[Print Version]


[Introduction] [Methods] [Results] [Discussion] [References] [Tables] [Figures]

Ecology: Vol. 88, No. 3, pp. 781–791.


Kimberley J. Mathot,a, 3 Barry D. Smith,a, b and Robert W. Elnera, b

aCentre for Wildlife Ecology, Department of Biological Sciences, Simon Fraser University, Burnaby, British Columbia V5A1S6 Canada

bPacific Wildlife Research Centre, Canadian Wildlife Service, Environment Canada, RR1, 5421 Robertson Road, Delta, British Columbia V4K3N2 Canada

Abstract.We report that a latitudinal cline in intertidal food distribution is associated with the nonbreeding distribution of the Western Sandpiper (Calidris mauri). This novel result is the first to demonstrate a clear relationship between patterns of differential nonbreeding distribution and food availability for any shorebird species. Within each age class and sex, longer-billed Western Sandpipers winter further south. Moreover, females, the longer-billed sex, tend to winter south of males. Thus, both inter- and intra-sexual clines in bill morphology result in an overall gradient of increasing bill length from north to south. Longer-billed birds are able to extract prey that are buried more deeply in the sediment; therefore, we predicted shifts in the vertical distribution of food resources to coincide with the clines in bill morphology across the nonbreeding range. We tested our prediction by measuring biofilm density and the vertical distribution of macrofaunal invertebrates at six nonbreeding sites. Although no latitudinal trend was observed for biofilm, the vertical distribution of invertebrates was consistent with our prediction and revealed that the greatest relative abundance of surface prey occurred at northern nonbreeding sites and declined with decreasing latitude. We discuss the potential implications of these findings in the context of competing evolutionary hypotheses of differential migration and bill dimorphism in shorebirds.

Key words:biofilm; Calidris mauri; differential migration; intertidal invertebrates; latitudinal gradients in resource distribution; nonbreeding distribution; shorebird; Western Sandpiper.

Manuscript received July 18, 2006; revised September 7, 2006; accepted September 8, 2006

Introduction Return to TOC

Differential migration, in which the migration of some discernible classes of individuals (e.g., age, sex, or race) differs with respect to timing, distance, or both (Terrill and Abele 1988), is common in avian systems. When spatial segregation of a population occurs during the nonbreeding season, members of a population occupying different nonbreeding sites may be subject to different food regimes, weather conditions, levels of competition, and predation danger, all of which may affect survivorship (Cristol et al. 1999). Consequently, differential migration can have major demographic consequences with relevant implications for the design of conservation plans.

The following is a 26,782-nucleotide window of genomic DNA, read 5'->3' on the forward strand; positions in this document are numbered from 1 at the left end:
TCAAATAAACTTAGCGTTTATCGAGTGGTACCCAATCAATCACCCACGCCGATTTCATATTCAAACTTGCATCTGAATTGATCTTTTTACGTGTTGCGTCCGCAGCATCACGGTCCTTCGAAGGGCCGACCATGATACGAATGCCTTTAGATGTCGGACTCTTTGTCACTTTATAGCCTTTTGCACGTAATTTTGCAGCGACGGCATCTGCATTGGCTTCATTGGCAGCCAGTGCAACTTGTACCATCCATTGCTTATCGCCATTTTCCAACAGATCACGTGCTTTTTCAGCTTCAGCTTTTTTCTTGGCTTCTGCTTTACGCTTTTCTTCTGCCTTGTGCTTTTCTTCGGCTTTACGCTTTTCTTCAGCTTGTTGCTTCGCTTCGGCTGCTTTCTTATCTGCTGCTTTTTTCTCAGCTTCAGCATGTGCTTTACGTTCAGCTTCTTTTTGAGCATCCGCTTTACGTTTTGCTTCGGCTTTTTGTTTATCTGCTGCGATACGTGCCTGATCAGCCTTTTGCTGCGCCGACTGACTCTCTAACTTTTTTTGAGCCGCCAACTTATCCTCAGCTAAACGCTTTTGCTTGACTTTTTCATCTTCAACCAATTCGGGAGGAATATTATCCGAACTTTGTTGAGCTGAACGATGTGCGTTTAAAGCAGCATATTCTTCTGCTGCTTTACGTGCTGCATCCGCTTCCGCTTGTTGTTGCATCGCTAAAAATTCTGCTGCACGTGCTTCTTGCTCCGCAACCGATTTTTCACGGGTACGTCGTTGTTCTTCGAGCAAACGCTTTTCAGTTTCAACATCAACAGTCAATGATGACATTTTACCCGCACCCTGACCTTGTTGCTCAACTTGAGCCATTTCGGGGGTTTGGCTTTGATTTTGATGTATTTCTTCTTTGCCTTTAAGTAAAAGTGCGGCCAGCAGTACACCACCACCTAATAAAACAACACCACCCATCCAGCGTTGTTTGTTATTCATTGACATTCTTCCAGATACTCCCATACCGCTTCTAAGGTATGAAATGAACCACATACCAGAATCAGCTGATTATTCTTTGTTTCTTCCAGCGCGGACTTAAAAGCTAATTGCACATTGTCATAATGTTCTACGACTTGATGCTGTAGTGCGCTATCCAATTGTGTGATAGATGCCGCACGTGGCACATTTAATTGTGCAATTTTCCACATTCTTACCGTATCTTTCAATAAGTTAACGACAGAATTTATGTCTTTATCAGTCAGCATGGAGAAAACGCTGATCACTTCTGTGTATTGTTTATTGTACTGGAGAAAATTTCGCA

Three hypotheses are commonly evoked to explain differential migration, though empirical support for these hypotheses has been equivocal (for review see Cristol et al. 1999). The body size hypothesis (also known as Bergmann's rule) proposes that larger individuals have greater cold-weather tolerance when compared with smaller individuals and therefore predicts that larger individuals should winter at higher latitudes or altitudes (Ketterson and Nolan 1976). The dominance hypothesis states that dominant individuals occupy areas closest to the breeding grounds and force subordinates to more distant areas (Gauthreaux 1978). Finally, the arrival time hypothesis proposes that the distance migrated affects the arrival time on the breeding grounds and predicts that the class of individuals that benefits most from early arrival to the breeding grounds should winter closest to the breeding grounds (Myers 1981). Despite the well-recognized role of patterns of food abundance for both migration (Lack 1960, Schneider and Harrington 1981, Alerstam 1993) and habitat selection processes (Stephens and Krebs 1986), food distribution has only recently been considered as a factor associated with patterns of differential nonbreeding distributions in avian systems (Elner and Seaman 2003, Katti and Price 2003, Nebel 2005).

Sexual dimorphism in body size and bill morphology is common among birds (Shine 1989, Figuerola 1999), and differences in bill structure are often associated with differences in feeding technique and diet (Durell 2000, Nebel et al. 2005). Therefore, differences in prey distribution may be expected to coincide with patterns of differential migration in sexually dimorphic species (the latitudinal gradients in prey availability hypothesis [Elner and Seaman 2003] and the resource-partitioning hypothesis [Nebel 2005]). In shorebirds that feed in soft substrates, shorter-billed birds rely more heavily on prey from the sediment surface compared with longer-billed birds, which are able to probe more deeply into the sediment to extract buried prey (Durell 2000). Therefore, in these shorebirds, a food-based hypothesis for differential migration would predict that the class of individuals with shorter bills should winter at sites with a higher proportion of food available at or near the surface, while the class of individuals with longer bills should winter at sites with a higher proportion of food available below the surface (Elner and Seaman 2003, Nebel 2005).